June 12: FCTA pledges safety of residents

June 12: FCTA pledges safety of residents

The Federal Capital Territory Administration (FCTA) on Friday in Abuja has assured the residents of FCT of their safety during and after the June 12 Democracy Day celebrations.


The Permanent Secretary, FCTA, Mr Olusade Adesola, gave the assurance after the routine FCT Security Committee meeting.


“Residents of FCT are very peace loving; so, collectively, we are committed to a peaceful June 12 celebration.


“In this regard, our security agencies are catching on to this commitment and they have assured us that no stone will be left unturned in protecting the lives and property of residents.


“Security agencies have marshalled various strategies that will be deployed during this period. So, one thing I can tell the residents is to be assured of their safety in the city during the period and beyond,” he said.


Adesola, therefore, called on the residents to go about their normal and lawful activities.


On the rising wave of kidnapping in the territory, the permanent secretary said that there was a consensus that the joint operations of the various security agencies would deal with the issue.


He stressed that the FCTA was supporting the various security agencies through the provision of more operational vehicles and repairing those that had broken down to boost their operations and improve their response time.


He also disclosed that the National Security and Civil Defence Corps had announced the establishment of a Special Task Force to tackle the menace of kidnapping in the territory.


On the challenge of street begging, which equally constitutes security threats to residents of Abuja, Adesola said that a multipronged approach, which included the sensitisation of residents to appropriate ways of giving alms would be adopted.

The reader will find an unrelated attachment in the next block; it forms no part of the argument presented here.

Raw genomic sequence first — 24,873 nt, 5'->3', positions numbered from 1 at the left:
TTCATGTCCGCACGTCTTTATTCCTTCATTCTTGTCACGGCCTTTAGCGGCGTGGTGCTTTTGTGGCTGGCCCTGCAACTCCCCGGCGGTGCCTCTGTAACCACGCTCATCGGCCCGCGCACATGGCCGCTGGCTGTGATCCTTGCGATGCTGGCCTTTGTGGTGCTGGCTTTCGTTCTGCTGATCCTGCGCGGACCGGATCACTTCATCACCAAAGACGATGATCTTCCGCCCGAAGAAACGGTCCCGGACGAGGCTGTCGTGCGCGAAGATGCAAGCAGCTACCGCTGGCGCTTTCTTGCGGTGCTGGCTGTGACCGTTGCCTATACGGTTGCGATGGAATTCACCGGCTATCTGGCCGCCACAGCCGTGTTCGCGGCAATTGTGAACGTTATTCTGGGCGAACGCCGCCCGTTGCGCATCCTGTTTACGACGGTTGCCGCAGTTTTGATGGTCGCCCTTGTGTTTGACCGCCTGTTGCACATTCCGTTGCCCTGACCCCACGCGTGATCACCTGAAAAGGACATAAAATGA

He said that FCTA would seek the intervention of religious institutions and constructive engagements with sponsors, where identified, would be adopted to bring the menace to the barest minimum.


He said that even though it was in the nature of Nigerians to give alms to the needy, they should refrain from giving alms on the streets as the donations could be used to fund the purchase of illicit drugs and encourage anti-social vices.


Adesola, therefore, advised the residents to instead go to places of worship, hospitals, orphanages, among others, to make such donations.


“We also discussed the issue of beggars that infiltrated the city and we have developed a multipronged approach.


“For instance, the use of sensitisation for people to know that there are better ways to give alms rather than giving alms to the so-called poor on the streets.


“Because giving to the poor on the streets can be counterproductive, as they could use the alms for illegal purposes; they could use it to buy drugs.


“But you can give to orphanages, churches and mosques; you go to community activities, to hospitals to donate there.


“These are channels that your money, your alms will be used for purposes that are beneficial. We will be sensitising the citizens on this approach,” he said.


He also called on religious institutions to preach to members of their congregations

that the war on street begging and anti-social behaviours should be seen as a collective effort and not one for the government alone.

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